Making history: Indigenous studies now mandatory at two universities

Required reading: Making Indigenous classes mandatory

At Lakehead University and the University of Winnipeg, students must take a course in Indigenous courses to graduate

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Students take part in the University of Winnipeg's Ojibwe language programming at the Wii Chiiwaakanak Learning Centre in Winnipeg. (Stewart Racette/Wii Chiiwaakanak Learning Centre)

Students take part in the University of Winnipeg’s Ojibwe language programming at the Wii Chiiwaakanak Learning Centre in Winnipeg. (Stewart Racette/Wii Chiiwaakanak Learning Centre)

Some universities make students take a math course before they get an arts degree, just as some engineering students are now being schooled in the liberal arts. Starting next fall, undergraduate students on two Canadian campuses, the University of Winnipeg and Lakehead University in Thunder Bay, Ont., will be required to take a three-credit course in Indigenous culture or history to graduate. It’s a big, bold move meant to combat racism and foster reconciliation in cities where Indigenous residents continue to face discrimination and titanic barriers.

“We’ve got a tough history in Winnipeg,” says Rorie Mcleod Arnould, a non-Indigenous student who is the past president of the University of Winnipeg Student Association (UWSA). “There’s a lot we need to take account of, and be aware of.”

Last winter, the UWSA and the University of Winnipeg Aboriginal Students’ Council jointly submitted a motion to the University of Winnipeg Senate asking that students be required to take one of the university’s 100-odd Indigenous studies courses before graduation. They include courses on race and justice, one on Inuit art, and one that examines encounters between Christian and Indigenous religious authorities.

The approval came March 26, and followed months of emotional debate on race relations in Winnipeg, sparked by the murder of 15-year-old Tina Fontaine. The Indigenous girl’s remains were found last August in a garbage bag in the Red River, just a few blocks east of the university. “Racism is unacceptable, and bigotry is unacceptable. This requirement is not a solution, but it represents a big step forward for the university, and for Winnipeg in general,” said Mcleod Arnould, 25.

Related: Harrowing stories of resilience from remarkable Indigenous women

Three years ago, the aspiring economist, who grew up in the white, middle-class Winnipeg neighbourhood of St. James, took a class on inner-city issues. He remembers “choking up” after hearing an Indigenous presenter describe a vicious beating at the hands of white police officers. “There was this entire side of Winnipeg I didn’t know about. Sometimes you need a bit of a push to look outside yourself, at what people around you are experiencing.”

In Canada, “we teach history from one perspective,” adds Kevin Settee, vice-president of the UWSA. “That missing information is continuing to have a negative effect on Indigenous people.” Indeed, there’s a lot the country’s creation stories currently miss: the withholding of food from starving people to force them to submit to treaties in the 1870s; the virtual imprisonment of Indigenous people under the pass system. Not all North-West Mounted Police lived up to their Dudley Do-Right reputations. “Right now, all you’ll hear is that we killed the nice Pilgrims,” says Lakehead vice-provost Cynthia Wesley-Esquimaux, a member of the Chippewa of Georgina Island First Nation, on Lake Simcoe. “We’re simply asking students to consider other stories too.”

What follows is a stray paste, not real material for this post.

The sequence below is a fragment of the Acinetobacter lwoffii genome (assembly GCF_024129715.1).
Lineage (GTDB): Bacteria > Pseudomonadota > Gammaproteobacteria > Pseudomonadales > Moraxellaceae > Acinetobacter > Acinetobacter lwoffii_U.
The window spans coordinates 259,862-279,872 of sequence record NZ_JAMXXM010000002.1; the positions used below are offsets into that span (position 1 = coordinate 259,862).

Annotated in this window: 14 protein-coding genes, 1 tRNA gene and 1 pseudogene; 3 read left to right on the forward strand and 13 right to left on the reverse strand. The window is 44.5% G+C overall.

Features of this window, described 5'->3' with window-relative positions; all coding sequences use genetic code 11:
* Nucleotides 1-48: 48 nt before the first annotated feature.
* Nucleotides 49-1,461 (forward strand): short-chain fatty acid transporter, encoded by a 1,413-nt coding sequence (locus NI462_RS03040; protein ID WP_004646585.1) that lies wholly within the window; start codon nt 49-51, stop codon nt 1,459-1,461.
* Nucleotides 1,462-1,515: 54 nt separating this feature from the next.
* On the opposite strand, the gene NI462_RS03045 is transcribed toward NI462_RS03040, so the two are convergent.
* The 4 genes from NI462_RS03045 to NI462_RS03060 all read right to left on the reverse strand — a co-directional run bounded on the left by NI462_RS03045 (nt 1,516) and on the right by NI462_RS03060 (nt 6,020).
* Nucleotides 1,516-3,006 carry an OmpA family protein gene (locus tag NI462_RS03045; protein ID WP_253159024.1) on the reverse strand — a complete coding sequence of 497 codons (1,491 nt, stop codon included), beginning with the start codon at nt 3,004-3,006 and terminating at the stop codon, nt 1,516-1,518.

She believes the Indigenous credit requirement will eventually spread to other campuses. In June, after the Truth and Reconciliation Commission concluded its work, University of Manitoba president David Barnard, the chairman of Universities Canada, published a powerful editorial in the Ottawa Citizen calling on universities to foster change at their “core.” “Where there is racism,” Barnard wrote, “we must challenge it.”

Both Winnipeg and Lakehead have had their decision questioned. Lakehead’s engineering students didn’t understand why they needed to learn about Indigenous culture until Wesley-Esquimaux explained that “those are the very doors you’ll be knocking on when you’re putting in new mining infrastructure in the North.” Indeed, there are 49 First Nations just north of Lakehead, with a population of 50,000. The school’s graduates will require an understanding of treaties and the changing legal climate.

Some business students in Winnipeg also expressed concern. For Settee, who is Anishinaabe and Cree and a member of the Fisher River Cree Nation north of Winnipeg, it’s important that business students, who might one day be charged with hiring, “know that we’re not lazy, that we do want to work, that they understand that these are stereotypes, and they continue to do a lot of damage.”

“We tend to get stuck on how this will impact non-Indigenous people,” says Wesley-Esquimaux. “But consider how important this is to the Indigenous community. For the first time, they’re hearing: Your history is as important as ours.”

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